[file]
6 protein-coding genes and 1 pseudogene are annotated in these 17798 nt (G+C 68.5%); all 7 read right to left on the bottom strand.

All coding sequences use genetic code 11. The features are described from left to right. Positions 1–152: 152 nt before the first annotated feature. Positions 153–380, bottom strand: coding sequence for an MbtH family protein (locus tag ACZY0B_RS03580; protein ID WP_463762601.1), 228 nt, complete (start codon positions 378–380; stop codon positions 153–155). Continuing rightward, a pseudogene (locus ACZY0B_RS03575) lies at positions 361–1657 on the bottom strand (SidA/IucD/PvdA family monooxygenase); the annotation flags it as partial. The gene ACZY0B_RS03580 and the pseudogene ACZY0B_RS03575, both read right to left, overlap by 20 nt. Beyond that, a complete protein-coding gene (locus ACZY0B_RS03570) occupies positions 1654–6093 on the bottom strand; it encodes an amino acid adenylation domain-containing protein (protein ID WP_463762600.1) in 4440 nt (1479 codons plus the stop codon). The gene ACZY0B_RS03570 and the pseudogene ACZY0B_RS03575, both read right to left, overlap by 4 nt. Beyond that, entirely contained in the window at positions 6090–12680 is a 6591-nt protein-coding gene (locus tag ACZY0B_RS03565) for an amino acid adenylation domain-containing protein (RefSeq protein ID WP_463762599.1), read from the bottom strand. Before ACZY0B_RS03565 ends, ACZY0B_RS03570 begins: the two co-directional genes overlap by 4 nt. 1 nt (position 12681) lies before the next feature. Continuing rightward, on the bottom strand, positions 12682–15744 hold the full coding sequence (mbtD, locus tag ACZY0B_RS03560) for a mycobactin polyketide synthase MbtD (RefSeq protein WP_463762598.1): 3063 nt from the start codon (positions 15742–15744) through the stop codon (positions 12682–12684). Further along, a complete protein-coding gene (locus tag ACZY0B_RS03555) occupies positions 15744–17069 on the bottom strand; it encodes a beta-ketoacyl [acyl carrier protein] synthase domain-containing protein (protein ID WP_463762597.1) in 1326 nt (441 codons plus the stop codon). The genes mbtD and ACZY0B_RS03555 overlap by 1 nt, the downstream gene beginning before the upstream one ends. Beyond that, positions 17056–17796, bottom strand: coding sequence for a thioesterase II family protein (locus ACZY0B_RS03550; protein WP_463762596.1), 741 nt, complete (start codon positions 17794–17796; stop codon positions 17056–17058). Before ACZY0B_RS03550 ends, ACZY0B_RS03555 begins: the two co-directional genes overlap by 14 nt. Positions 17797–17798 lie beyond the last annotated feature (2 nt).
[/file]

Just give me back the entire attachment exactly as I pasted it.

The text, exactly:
6 protein-coding genes and 1 pseudogene are annotated in these 17798 nt (G+C 68.5%); all 7 read right to left on the bottom strand.

All coding sequences use genetic code 11. The features are described from left to right. Positions 1–152: 152 nt before the first annotated feature. Positions 153–380, bottom strand: coding sequence for an MbtH family protein (locus tag ACZY0B_RS03580; protein ID WP_463762601.1), 228 nt, complete (start codon positions 378–380; stop codon positions 153–155). Continuing rightward, a pseudogene (locus ACZY0B_RS03575) lies at positions 361–1657 on the bottom strand (SidA/IucD/PvdA family monooxygenase); the annotation flags it as partial. The gene ACZY0B_RS03580 and the pseudogene ACZY0B_RS03575, both read right to left, overlap by 20 nt. Beyond that, a complete protein-coding gene (locus ACZY0B_RS03570) occupies positions 1654–6093 on the bottom strand; it encodes an amino acid adenylation domain-containing protein (protein ID WP_463762600.1) in 4440 nt (1479 codons plus the stop codon). The gene ACZY0B_RS03570 and the pseudogene ACZY0B_RS03575, both read right to left, overlap by 4 nt. Beyond that, entirely contained in the window at positions 6090–12680 is a 6591-nt protein-coding gene (locus tag ACZY0B_RS03565) for an amino acid adenylation domain-containing protein (RefSeq protein ID WP_463762599.1), read from the bottom strand. Before ACZY0B_RS03565 ends, ACZY0B_RS03570 begins: the two co-directional genes overlap by 4 nt. 1 nt (position 12681) lies before the next feature. Continuing rightward, on the bottom strand, positions 12682–15744 hold the full coding sequence (mbtD, locus tag ACZY0B_RS03560) for a mycobactin polyketide synthase MbtD (RefSeq protein WP_463762598.1): 3063 nt from the start codon (positions 15742–15744) through the stop codon (positions 12682–12684). Further along, a complete protein-coding gene (locus tag ACZY0B_RS03555) occupies positions 15744–17069 on the bottom strand; it encodes a beta-ketoacyl [acyl carrier protein] synthase domain-containing protein (protein ID WP_463762597.1) in 1326 nt (441 codons plus the stop codon). The genes mbtD and ACZY0B_RS03555 overlap by 1 nt, the downstream gene beginning before the upstream one ends. Beyond that, positions 17056–17796, bottom strand: coding sequence for a thioesterase II family protein (locus ACZY0B_RS03550; protein WP_463762596.1), 741 nt, complete (start codon positions 17794–17796; stop codon positions 17056–17058). Before ACZY0B_RS03550 ends, ACZY0B_RS03555 begins: the two co-directional genes overlap by 14 nt. Positions 17797–17798 lie beyond the last annotated feature (2 nt).